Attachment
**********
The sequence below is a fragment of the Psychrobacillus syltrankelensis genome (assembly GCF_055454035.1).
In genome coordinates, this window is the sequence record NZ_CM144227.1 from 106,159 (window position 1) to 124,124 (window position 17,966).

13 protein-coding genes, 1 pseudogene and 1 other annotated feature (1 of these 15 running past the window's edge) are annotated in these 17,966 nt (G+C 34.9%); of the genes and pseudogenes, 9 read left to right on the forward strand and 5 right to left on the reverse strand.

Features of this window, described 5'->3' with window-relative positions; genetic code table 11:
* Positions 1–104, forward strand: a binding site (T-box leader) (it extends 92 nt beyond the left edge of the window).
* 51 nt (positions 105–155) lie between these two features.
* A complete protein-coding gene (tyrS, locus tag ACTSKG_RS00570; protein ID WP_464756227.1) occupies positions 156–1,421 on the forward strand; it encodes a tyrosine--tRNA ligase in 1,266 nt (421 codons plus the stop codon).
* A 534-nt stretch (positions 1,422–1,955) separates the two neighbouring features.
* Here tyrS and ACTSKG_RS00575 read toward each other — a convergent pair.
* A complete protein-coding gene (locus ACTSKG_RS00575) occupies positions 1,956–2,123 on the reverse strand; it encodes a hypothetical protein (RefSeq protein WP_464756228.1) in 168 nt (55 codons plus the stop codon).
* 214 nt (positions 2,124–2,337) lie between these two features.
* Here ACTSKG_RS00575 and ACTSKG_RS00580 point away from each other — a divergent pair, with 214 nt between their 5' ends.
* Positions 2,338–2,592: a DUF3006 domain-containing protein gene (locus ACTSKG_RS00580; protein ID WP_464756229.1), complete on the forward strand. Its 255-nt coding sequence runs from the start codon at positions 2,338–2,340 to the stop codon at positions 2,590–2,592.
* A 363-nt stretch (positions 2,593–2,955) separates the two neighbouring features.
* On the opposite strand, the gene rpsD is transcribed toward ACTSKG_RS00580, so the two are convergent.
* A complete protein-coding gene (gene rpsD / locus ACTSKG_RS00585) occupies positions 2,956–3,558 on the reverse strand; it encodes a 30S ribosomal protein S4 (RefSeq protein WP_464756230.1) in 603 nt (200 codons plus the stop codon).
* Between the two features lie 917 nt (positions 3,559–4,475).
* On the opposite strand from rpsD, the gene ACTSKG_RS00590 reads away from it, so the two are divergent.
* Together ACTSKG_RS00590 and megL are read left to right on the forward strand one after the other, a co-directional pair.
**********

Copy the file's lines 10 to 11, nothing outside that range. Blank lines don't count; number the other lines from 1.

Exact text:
* A complete protein-coding gene (locus ACTSKG_RS00575) occupies positions 1,956–2,123 on the reverse strand; it encodes a hypothetical protein (RefSeq protein WP_464756228.1) in 168 nt (55 codons plus the stop codon).
* 214 nt (positions 2,124–2,337) lie between these two features.